CUC battles with lightning strikes on poles

| 11/08/2014

(CNS): The stormy weather was still keeping CUC engineering crews occupied Monday as engineers battled to deal with more poles struck by lightning this morning. A spokesperson for Grand Cayman's power provider said that by 11am power had been restored to areas around Grand Harbour as well as parts of Shedden Road and Smith Road which were impacted by a lightning strike early Monday morning. Over the weekend crews were dealing with several hits on the West Bay Road, which left some of Cayman's tourist spots without power. The storms damaged equipment and caused outages on both Friday and Saturday.

On Friday 8 August equipment damage to a pole on West Bay road left customers in the area without power between 3:48 pm and 6:15 pm. Then on Saturday 9 August another strike to a pole near Deckers restaurant resulted in the loss of power at 9:45 pm and lines on the road which were repaired by 1:33 am, CUC said.

"CUC’s protection systems operated as they are designed to after the lightning strikes to isolate the area of outage safely until repairs could be performed," a spokesperson explained. "CUC sincerely regrets the inconvenience caused to customers affected by these outages."

Print Friendly, PDF & Email

Category: Local News

About the Author ()

Comments (16)

Trackback URL | Comments RSS Feed

  1. Anonymous says:

    Why doesn't DART buy CUC? I'm sure our bill will be lower. Try the water company too. Its a disgrace what we pay for utilities.

    • Anonymous says:

      LOL. Are you really that stupid? Have you checked out the prices at Camana Bay recently? Did the price cinema tickets rise or fall after Dart became the monopolist? I am truly baffled at these people who think that Dart is our saviour. Dart is a hard-nosed businessman, he is not a philanthropist, and he is not going to buy a utility company so he can give the customers lower prices!    

  2. Anonymous says:

    Why does CUC discriminate against Poles?? Hell, we got plenty of every nation to strike against..

  3. Anonymous says:

    That would be another surcharge on our monthly bill. #facepalm

  4. Anonymous says:

    CIG should have buried all the power lines after Ivan, amortizing the fixed asset expense over 50 years (insstead of 3), and then leased transmission capacity to CUC, like any other modern government municipality.  It would have lowered consumer fixed-asset amortization burden, eliminating need for the "post-Ivan recovery surcharge" we all paid, and the qualityof delivery issues we face from lightning, salt, and wind would have eliminated.  A big opportunity was wasted to keep the Lodge mentality alive, and our bills continue to bankroll the inefficiencies.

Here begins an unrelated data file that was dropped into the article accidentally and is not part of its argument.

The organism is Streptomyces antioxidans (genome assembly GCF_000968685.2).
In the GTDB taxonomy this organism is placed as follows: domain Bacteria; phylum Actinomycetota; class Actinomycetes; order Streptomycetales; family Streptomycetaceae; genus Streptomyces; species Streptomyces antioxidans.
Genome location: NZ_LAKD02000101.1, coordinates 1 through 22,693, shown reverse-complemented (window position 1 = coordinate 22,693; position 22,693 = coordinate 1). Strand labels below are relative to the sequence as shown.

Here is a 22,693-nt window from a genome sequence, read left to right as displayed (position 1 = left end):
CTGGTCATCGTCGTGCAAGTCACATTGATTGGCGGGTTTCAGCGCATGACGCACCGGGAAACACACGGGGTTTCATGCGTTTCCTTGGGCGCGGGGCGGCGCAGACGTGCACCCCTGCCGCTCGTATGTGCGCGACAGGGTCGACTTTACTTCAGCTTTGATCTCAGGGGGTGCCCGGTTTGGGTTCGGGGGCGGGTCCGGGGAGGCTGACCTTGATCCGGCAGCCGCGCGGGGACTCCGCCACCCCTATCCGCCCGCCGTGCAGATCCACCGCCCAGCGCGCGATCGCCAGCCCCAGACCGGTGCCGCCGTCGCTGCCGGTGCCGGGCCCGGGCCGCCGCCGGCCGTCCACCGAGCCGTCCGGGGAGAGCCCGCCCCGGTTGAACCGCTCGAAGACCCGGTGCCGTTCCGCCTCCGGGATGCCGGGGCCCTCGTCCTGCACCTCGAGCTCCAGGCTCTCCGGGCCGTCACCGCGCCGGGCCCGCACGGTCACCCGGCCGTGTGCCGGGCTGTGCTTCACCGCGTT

• Anonymous says:

      Nice pipe dream, but do you really think CUC would be footing the bill for burying transmission lines? Instead of paying a Hurricane Recovery Surcharge we'd all be paying another larger surcharge for the next 20 years. Not to mention frequent water and data outages resulting from trenching works.

      • Anonymous says:

        CUC would have paid their lease to CIG to offset the financed infrastructure and consumers would have footed a much diminished bill than the one they already paid (with a baked-in 30% profit margin).  Anyway…not going to happen at this juncture – we'll just keep paying to service vulnerable 1950's grid technology and remain mute on the topic.  

    • Anonymous says:

      And planning should require all new developments, including roads, to have in ground utilities.

      • Anonymous says:

        And pigs will fly, 7:19. Planning doesn't even stop the erection of illegal structures in people's yards or require proper road access, far less put utilities underground. Not unless you are living in the rich people's gated communities where they get everything they want.

      • Anonymous says:

        The NRA / Govt pays almost KYD1million annually for CUC electricity lighting, usually along public roads, etc. But included in this is CUC electricity lighting in private developments where the roads or properties are privately owned. Why should the public have to pay for private CUC bills?

    • Anonymous says:

      I agree 100percent.


      Look how ugly the new bypass into west bay looks with all those utility poles. That was the perfect opportunity to bury the lines to ensure increased connectivity. But having the poles justifies their capital expenditure for machinery and humans, which we pay for plus a profit margin.

      • Anonymous says:

        "But having the poles justifies their capital expenditure for machinery and humans which we pay for plus a profit margin".  The second part i agree with in that a portion of rates reflect CUC's capital investments. The first part i disagree with as the undergrounding of the lines would cost  a lot more than the poles and overhead lines so we would pay more in rates.

        • Anonymous says:

          Cant be that expensive, we have water lines in the ground dont we, and what are the rates we pay for that? CUC just needs to buy the machinery to place the lines inthe ground instead of hiring it – which would be a rip off!


          Water Authority is not as labour intensive or machinery intensive as CUC. Why is that? Yes, they both have big utility generation plants but thats a given.

  5. Anonymous says:

    Tall metal poles = lightning strikes.

    • Anonymous says:

      …and (unfortunately) deadly and unnecessary car accidents.

      • Anonymous says:

        Coz the poles leap out and attack the cars, right? Nothing to do with the drivers.